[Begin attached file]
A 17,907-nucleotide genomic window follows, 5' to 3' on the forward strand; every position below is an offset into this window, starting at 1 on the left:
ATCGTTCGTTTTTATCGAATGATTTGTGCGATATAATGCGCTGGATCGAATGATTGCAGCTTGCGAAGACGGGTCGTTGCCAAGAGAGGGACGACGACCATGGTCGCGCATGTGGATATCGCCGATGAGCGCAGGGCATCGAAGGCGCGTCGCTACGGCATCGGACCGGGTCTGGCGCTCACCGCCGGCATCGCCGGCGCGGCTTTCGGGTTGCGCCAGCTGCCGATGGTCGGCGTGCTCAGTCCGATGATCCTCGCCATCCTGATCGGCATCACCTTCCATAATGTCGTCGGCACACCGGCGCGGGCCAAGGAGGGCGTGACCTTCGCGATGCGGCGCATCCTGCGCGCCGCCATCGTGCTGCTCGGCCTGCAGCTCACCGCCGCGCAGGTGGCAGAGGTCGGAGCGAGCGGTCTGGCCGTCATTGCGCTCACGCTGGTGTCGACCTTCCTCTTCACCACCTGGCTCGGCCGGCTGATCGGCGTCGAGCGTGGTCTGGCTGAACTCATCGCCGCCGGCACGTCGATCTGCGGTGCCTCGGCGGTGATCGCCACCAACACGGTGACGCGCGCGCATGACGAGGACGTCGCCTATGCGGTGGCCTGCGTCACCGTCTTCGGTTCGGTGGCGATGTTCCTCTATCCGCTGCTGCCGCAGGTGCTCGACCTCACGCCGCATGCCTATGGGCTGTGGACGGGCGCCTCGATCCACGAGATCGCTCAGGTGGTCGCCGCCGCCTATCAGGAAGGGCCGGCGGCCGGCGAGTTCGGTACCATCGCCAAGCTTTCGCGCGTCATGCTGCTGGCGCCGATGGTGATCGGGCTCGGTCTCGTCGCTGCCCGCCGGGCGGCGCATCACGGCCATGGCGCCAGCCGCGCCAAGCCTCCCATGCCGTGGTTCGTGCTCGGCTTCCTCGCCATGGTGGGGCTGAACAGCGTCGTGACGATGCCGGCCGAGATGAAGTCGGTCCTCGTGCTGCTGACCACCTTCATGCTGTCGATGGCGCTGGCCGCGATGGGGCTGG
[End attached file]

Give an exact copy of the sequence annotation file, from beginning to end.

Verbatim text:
A 17,907-nucleotide genomic window follows, 5' to 3' on the forward strand; every position below is an offset into this window, starting at 1 on the left:
ATCGTTCGTTTTTATCGAATGATTTGTGCGATATAATGCGCTGGATCGAATGATTGCAGCTTGCGAAGACGGGTCGTTGCCAAGAGAGGGACGACGACCATGGTCGCGCATGTGGATATCGCCGATGAGCGCAGGGCATCGAAGGCGCGTCGCTACGGCATCGGACCGGGTCTGGCGCTCACCGCCGGCATCGCCGGCGCGGCTTTCGGGTTGCGCCAGCTGCCGATGGTCGGCGTGCTCAGTCCGATGATCCTCGCCATCCTGATCGGCATCACCTTCCATAATGTCGTCGGCACACCGGCGCGGGCCAAGGAGGGCGTGACCTTCGCGATGCGGCGCATCCTGCGCGCCGCCATCGTGCTGCTCGGCCTGCAGCTCACCGCCGCGCAGGTGGCAGAGGTCGGAGCGAGCGGTCTGGCCGTCATTGCGCTCACGCTGGTGTCGACCTTCCTCTTCACCACCTGGCTCGGCCGGCTGATCGGCGTCGAGCGTGGTCTGGCTGAACTCATCGCCGCCGGCACGTCGATCTGCGGTGCCTCGGCGGTGATCGCCACCAACACGGTGACGCGCGCGCATGACGAGGACGTCGCCTATGCGGTGGCCTGCGTCACCGTCTTCGGTTCGGTGGCGATGTTCCTCTATCCGCTGCTGCCGCAGGTGCTCGACCTCACGCCGCATGCCTATGGGCTGTGGACGGGCGCCTCGATCCACGAGATCGCTCAGGTGGTCGCCGCCGCCTATCAGGAAGGGCCGGCGGCCGGCGAGTTCGGTACCATCGCCAAGCTTTCGCGCGTCATGCTGCTGGCGCCGATGGTGATCGGGCTCGGTCTCGTCGCTGCCCGCCGGGCGGCGCATCACGGCCATGGCGCCAGCCGCGCCAAGCCTCCCATGCCGTGGTTCGTGCTCGGCTTCCTCGCCATGGTGGGGCTGAACAGCGTCGTGACGATGCCGGCCGAGATGAAGTCGGTCCTCGTGCTGCTGACCACCTTCATGCTGTCGATGGCGCTGGCCGCGATGGGGCTGG